The UK government is facing strong calls to ensure that its inquiry into UK complicity in torture and other human rights violations of those detained abroad since 11 September 2001, is thorough, independent and as transparent as possible.
The inquiry, which the Prime Minister David Cameron announced yesterday, is being seen as an important first step towards achieving genuine accountability for past human rights abuses. But groups such as Reprieve, Justice and Amnesty International are concerned that it is not a pretext for covering up vital information which might have been revealed by the judicial processes it seeks to end.
“We have long called for an inquiry into the credible allegations that UK officials and agents were involved in torture and other human rights abuses, including renditions, arbitrary detention and other ill-treatment, of individuals detained abroad,” said Nicola Duckworth, Amnesty’s Europe and Central Asia Director.
She added: “The right of individuals to know the truth about the human rights abuses they have suffered is fundamental in securing their right to redress, ensuring that justice is achieved and that states cannot commit human rights abuses with impunity”
The inquiry will be led by Sir Peter Gibson, who is currently the statutory Commissioner for the Intelligence Services, and will examine the UK’s involvement with detainees in overseas counter-terrorism operations in the aftermath of the 11 September attacks on the USA; including those policies which governed the conduct of UK secret services in their operations abroad.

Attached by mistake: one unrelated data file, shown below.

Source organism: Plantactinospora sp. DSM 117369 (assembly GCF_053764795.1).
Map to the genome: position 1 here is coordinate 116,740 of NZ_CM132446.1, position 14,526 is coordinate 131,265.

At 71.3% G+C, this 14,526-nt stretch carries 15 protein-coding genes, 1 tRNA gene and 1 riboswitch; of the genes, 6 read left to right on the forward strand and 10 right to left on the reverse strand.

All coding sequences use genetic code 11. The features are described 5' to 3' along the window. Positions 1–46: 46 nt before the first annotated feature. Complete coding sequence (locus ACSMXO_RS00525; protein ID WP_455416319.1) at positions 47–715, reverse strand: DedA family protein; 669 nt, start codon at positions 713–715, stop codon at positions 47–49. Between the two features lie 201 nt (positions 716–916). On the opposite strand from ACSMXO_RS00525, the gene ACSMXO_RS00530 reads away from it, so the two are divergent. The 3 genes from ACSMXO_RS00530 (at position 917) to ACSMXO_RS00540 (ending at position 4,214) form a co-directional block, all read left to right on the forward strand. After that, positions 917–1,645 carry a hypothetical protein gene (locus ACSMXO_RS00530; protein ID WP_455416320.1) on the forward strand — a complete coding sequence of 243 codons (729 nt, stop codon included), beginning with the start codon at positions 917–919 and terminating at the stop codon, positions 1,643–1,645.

The detailed terms of reference for the inquiry are yet to be published, but it is expected to focus in particular on cases involving the detention of UK nationals and residents at the Guantánamo Bay detention centre.
The cases of the former Guantánamo Bay detainees are currently subject to criminal investigations and/or civil litigation proceedings; including a civil lawsuit brought by six former detainees – Bisher al-Rawi, Richard Belmar, Omar Deghayes, Binyam Mohamed, Jamil el-Banna and Martin Mubanga – who are seeking financial compensation from the UK government on the grounds of their claims that British intelligence agencies were complicit in their detention, torture and other mistreatment.
But human rights groups remain significantly concerned over certain aspects of the inquiry as proposed by David Cameron.
“It is not clear that the inquiry will have sufficient authority and independence from the executive to ensure that the full truth about the UK’s involvement in human rights abuses can emerge,” explained Nicola Duckworth.
The degree to which the inquiry’s hearings will be held in secret and the extent to which the evidence will be kept from the public and from the victims of the alleged abuses is a cause for concern, the organisation said.
For example, the Prime Minister has granted himself the power to decide the extent to which the findings of the inquiry can be made public.
“State secrecy should not be invoked as a means of preventing an independent, impartial and thorough investigation into these allegations and cannot be used to prevent the truth about serious human rights violations emerging,” declared Ms Duckworth.
Additionally, Amnesty says that while it agrees that the inquiry should not be open-ended and should be carried out promptly, it is concerned that expediency must not be a substitute or compromise for thoroughness.
Along with others, the human rights NGO is calling on the government to ensure that the inquiry’s proceedings are independent, thorough and as transparent as possible and that the conclusions and recommendations of the inquiry are made public.
Genuine accountability for serious human rights violations requires the truth about those violations to be publicly known, say supporters of those who have been detained and abused.
The government has also released new guidance for the interrogation by UK security services of detainees held overseas by foreign intelligence agencies and announced that a Green Paper would be published reviewing how intelligence is treated in judicial proceedings.
This is likely to be subject to further scrutiny from legal and civil rights groups.